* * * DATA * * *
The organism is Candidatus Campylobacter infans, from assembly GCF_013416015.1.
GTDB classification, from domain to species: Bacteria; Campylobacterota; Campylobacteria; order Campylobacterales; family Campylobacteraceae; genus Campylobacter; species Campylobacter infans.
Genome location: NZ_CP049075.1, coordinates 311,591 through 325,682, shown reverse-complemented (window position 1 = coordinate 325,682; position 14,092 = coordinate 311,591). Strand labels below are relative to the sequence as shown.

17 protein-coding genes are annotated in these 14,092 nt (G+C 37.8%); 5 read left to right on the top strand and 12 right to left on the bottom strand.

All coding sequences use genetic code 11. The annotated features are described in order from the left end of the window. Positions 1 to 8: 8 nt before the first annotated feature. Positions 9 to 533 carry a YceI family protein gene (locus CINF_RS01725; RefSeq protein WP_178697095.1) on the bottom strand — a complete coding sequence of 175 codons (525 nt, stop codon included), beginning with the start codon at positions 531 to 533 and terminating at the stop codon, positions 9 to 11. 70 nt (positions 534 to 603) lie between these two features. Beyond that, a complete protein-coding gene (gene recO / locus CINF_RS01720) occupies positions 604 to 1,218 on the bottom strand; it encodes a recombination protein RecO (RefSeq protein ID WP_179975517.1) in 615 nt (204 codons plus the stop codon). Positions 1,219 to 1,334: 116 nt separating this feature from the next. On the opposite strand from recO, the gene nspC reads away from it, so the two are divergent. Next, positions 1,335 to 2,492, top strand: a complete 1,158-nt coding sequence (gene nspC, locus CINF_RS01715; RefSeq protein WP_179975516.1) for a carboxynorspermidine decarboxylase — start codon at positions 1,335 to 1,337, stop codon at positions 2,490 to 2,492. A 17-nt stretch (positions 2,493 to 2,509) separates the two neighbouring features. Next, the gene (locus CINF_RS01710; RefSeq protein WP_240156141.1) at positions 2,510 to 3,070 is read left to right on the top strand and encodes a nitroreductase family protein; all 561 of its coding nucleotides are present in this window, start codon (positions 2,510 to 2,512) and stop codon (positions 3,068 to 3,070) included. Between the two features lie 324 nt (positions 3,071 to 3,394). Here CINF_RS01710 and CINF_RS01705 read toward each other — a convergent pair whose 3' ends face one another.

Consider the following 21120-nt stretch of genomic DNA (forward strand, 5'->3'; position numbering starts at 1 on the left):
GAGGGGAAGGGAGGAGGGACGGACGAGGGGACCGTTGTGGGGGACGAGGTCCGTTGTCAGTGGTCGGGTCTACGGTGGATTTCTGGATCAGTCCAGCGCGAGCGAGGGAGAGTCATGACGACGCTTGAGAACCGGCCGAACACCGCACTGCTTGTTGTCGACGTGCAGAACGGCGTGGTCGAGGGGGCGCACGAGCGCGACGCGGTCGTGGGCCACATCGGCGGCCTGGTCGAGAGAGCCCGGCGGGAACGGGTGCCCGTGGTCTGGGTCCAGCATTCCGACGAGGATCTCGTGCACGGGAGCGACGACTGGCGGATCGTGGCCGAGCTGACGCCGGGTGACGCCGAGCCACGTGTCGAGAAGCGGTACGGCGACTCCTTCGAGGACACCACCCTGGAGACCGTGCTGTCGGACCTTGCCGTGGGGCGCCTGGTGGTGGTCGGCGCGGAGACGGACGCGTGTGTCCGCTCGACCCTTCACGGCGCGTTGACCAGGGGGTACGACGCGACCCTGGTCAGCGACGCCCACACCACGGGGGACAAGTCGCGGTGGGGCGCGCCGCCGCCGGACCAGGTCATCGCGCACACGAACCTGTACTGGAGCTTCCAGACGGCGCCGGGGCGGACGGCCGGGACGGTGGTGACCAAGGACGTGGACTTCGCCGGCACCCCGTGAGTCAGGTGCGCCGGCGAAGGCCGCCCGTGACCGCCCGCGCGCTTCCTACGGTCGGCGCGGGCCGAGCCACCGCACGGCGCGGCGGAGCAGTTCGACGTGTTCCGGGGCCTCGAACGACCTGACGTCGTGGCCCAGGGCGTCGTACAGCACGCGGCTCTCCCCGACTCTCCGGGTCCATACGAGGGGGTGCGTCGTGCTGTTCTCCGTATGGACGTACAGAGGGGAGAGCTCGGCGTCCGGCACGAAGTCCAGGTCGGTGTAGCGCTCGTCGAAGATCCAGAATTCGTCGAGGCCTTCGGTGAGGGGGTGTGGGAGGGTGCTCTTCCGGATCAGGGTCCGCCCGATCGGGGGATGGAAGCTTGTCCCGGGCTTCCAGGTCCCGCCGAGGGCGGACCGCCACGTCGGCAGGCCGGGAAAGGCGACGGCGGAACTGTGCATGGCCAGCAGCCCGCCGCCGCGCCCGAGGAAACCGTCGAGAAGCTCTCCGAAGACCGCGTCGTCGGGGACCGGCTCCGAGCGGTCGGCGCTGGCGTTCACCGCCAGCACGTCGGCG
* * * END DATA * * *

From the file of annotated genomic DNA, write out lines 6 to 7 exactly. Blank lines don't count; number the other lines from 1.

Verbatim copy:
Consider the following 21120-nt stretch of genomic DNA (forward strand, 5'->3'; position numbering starts at 1 on the left):
GAGGGGAAGGGAGGAGGGACGGACGAGGGGACCGTTGTGGGGGACGAGGTCCGTTGTCAGTGGTCGGGTCTACGGTGGATTTCTGGATCAGTCCAGCGCGAGCGAGGGAGAGTCATGACGACGCTTGAGAACCGGCCGAACACCGCACTGCTTGTTGTCGACGTGCAGAACGGCGTGGTCGAGGGGGCGCACGAGCGCGACGCGGTCGTGGGCCACATCGGCGGCCTGGTCGAGAGAGCCCGGCGGGAACGGGTGCCCGTGGTCTGGGTCCAGCATTCCGACGAGGATCTCGTGCACGGGAGCGACGACTGGCGGATCGTGGCCGAGCTGACGCCGGGTGACGCCGAGCCACGTGTCGAGAAGCGGTACGGCGACTCCTTCGAGGACACCACCCTGGAGACCGTGCTGTCGGACCTTGCCGTGGGGCGCCTGGTGGTGGTCGGCGCGGAGACGGACGCGTGTGTCCGCTCGACCCTTCACGGCGCGTTGACCAGGGGGTACGACGCGACCCTGGTCAGCGACGCCCACACCACGGGGGACAAGTCGCGGTGGGGCGCGCCGCCGCCGGACCAGGTCATCGCGCACACGAACCTGTACTGGAGCTTCCAGACGGCGCCGGGGCGGACGGCCGGGACGGTGGTGACCAAGGACGTGGACTTCGCCGGCACCCCGTGAGTCAGGTGCGCCGGCGAAGGCCGCCCGTGACCGCCCGCGCGCTTCCTACGGTCGGCGCGGGCCGAGCCACCGCACGGCGCGGCGGAGCAGTTCGACGTGTTCCGGGGCCTCGAACGACCTGACGTCGTGGCCCAGGGCGTCGTACAGCACGCGGCTCTCCCCGACTCTCCGGGTCCATACGAGGGGGTGCGTCGTGCTGTTCTCCGTATGGACGTACAGAGGGGAGAGCTCGGCGTCCGGCACGAAGTCCAGGTCGGTGTAGCGCTCGTCGAAGATCCAGAATTCGTCGAGGCCTTCGGTGAGGGGGTGTGGGAGGGTGCTCTTCCGGATCAGGGTCCGCCCGATCGGGGGATGGAAGCTTGTCCCGGGCTTCCAGGTCCCGCCGAGGGCGGACCGCCACGTCGGCAGGCCGGGAAAGGCGACGGCGGAACTGTGCATGGCCAGCAGCCCGCCGCCGCGCCCGAGGAAACCGTCGAGAAGCTCTCCGAAGACCGCGTCGTCGGGGACCGGCTCCGAGCGGTCGGCGCTGGCGTTCACCGCCAGCACGTCGGCG